MCViewPoint

Opinion from a Libertarian ViewPoint

Debunking A Century of War Lies — The Corbett Report

Posted by M. C. on May 6, 2022

By Charles Burris

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24:08

In the modern age of democracy and volunteer armies, a pretense for war is required to rally the nation around the flag and motivate the public to fight. That is why every major conflict is now accompanied by its own particular bodyguard of lies. From false flag attacks to dehumanization of the “enemy,” here are all the examples you’ll need to help debunk a century of war lies.

TRANSCRIPT: 

If, as the old adage has it, the first casualty of war is the truth, then it follows that the first battle of any war is won by lies.

Lies have always been used to sell war to a public that would otherwise be leery about sending their sons off to fight and die on foreign soil. In times long past, this was easy enough to accomplish. A proclamation by a king or queen was enough to set the machinery of war in motion. But in the modern age of democracy and volunteer armies, a pretense for war is required to rally the nation around the flag and motivate the public to fight.

That is why every major conflict is now accompanied by its own particular bodyguard of lies. From false flag attacks to dehumanization of the “enemy,” here are all the examples you’ll need to help debunk a century of war lies.

This is The Corbett Report.

WWI

In 1915, the RMS Lusitania, a British ocean liner en route from New York to Liverpool, was sunk by a German U-boat 11 miles off the coast of Ireland. The ship’s sinking, which resulted in the death of 128 of the 139 Americans aboard, became a symbol of German evil and helped psychologically prepare the US public for their country’s eventual entry into WWI. But every facet of the story of the Lusitania as it has been presented to the public was a deliberate lie or a lie by omission.

The boat was not a purely civilian vessel carrying 3,813 40-pound (unrefrigerated) containers of “cheese” and 696 containers of “butter,” as the official manifest held, but guncotton, in keeping with the shipment’s stated destination: the Royal Navy’s Weapons Testing Establishment.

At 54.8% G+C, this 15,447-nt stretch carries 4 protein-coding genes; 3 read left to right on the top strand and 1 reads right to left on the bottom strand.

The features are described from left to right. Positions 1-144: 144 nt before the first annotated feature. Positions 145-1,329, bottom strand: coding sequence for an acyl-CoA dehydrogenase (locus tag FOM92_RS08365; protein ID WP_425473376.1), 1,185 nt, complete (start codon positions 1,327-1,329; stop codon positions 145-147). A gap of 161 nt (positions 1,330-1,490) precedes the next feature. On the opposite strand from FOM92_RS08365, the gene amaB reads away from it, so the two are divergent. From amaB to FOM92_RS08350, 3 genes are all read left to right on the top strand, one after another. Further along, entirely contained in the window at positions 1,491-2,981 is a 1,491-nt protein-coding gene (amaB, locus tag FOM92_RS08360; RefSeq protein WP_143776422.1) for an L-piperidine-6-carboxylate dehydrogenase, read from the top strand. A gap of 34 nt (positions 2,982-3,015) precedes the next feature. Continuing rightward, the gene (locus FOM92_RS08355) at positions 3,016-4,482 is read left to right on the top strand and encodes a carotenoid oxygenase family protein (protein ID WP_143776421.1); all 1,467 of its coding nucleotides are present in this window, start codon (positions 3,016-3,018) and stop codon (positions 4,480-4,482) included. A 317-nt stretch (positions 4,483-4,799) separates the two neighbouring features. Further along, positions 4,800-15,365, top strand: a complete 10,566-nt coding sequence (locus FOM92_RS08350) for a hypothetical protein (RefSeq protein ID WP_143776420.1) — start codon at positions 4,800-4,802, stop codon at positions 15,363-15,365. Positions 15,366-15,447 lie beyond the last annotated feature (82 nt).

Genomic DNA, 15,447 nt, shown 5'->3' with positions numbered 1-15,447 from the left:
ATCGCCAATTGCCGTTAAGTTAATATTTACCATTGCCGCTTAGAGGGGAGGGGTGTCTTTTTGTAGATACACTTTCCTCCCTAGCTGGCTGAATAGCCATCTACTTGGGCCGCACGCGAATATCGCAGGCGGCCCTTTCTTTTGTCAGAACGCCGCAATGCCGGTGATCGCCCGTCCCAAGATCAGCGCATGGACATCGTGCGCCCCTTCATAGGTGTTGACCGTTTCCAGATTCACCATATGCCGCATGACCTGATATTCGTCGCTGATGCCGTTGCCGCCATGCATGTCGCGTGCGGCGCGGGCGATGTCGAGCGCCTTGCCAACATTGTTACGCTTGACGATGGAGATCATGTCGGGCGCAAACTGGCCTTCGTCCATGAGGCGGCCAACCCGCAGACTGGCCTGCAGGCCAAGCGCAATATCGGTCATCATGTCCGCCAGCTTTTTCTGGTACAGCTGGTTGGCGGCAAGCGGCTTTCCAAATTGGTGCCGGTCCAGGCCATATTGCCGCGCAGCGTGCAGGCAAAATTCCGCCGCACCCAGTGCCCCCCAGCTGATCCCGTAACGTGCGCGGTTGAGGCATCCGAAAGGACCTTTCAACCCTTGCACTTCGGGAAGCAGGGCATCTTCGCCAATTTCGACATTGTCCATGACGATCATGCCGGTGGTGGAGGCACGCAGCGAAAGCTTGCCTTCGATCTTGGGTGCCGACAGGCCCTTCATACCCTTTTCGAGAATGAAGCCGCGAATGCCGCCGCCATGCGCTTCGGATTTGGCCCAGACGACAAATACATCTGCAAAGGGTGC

It was not sunk by the German torpedo boat but by secondary explosions from the munitions the ship was (illegally) carrying.

It was not the victim of a cowardly German surprise attack (the German Embassy placed a warning notice about the Lusitania in 50 American newspapers right next to Cunard’s own listings).

And the American ambassador to England at the time, Walter Hines Page, wrote to his son five days before the ship was sunk, asking: “If a British liner full of American passengers be blown up, what will Uncle Sam do? That’s what’s going to happen.”

So what did the official cover-up of the incident conclude? That the dastardly Germans had waged a perfidious sneak attack on an innocent peace boat, of course. And the rest, as they say, is history.

WWII

A little over two decades later, America’s entry into WWII came when the Japanese attacked Pearl Harbor in December 1941, killing over 2,400 American servicemen and civilians. But far from an unprovoked sneak attack, as the official government-approved history would have you believe, Pearl Harbor is best understood as a conspiracy to motivate the American public for war by first provoking and then allowing a Japanese strike on American targets.

This is not even a controversial idea; it was commonly understood and discussed by many in the Roosevelt administration at the time. Henry Stimson, the US Secretary of War, noted in his diary that just the week before the attack President Roosevelt had told him “we were likely to be attacked perhaps (as soon as) next Monday” and then solicited Stimson’s advice on “how we should maneuver them [the Japanese] into the position of firing the first shot without allowing too much danger to ourselves.” Around the same time, Roosevelt sent a message to all military commanders stating that “The United States desires that Japan commit the first overt act.”

So how did FDR and his administration provoke the Japanese into attacking?

In late 1940, Roosevelt ordered the United States Fleet to be relocated from San Pedro to Pearl Harbor. The order incensed Admiral James Richardson, Commander-in-Chief of the US Fleet, who complained bitterly to FDR about the nonsensical decision: It left the fleet open to attack from every direction, it created a 2,000-mile-long supply chain that was vulnerable to disruption, and it packed the ships in together at Pearl Harbor, where they would be sitting ducks in the event of a bombing or torpedo raid. FDR, unable to counter these objections, went ahead with the plan and relieved Richardson of his command.

Then in June 1941, Secretary of the Interior Harold Ickes wrote a memo advising FDR to embargo Japanese oil in order to goad them into war: “There might develop from the embargoing of oil to Japan such a situation as would make it, not only possible but easy, to get into this war in an effective way.”

See the rest here

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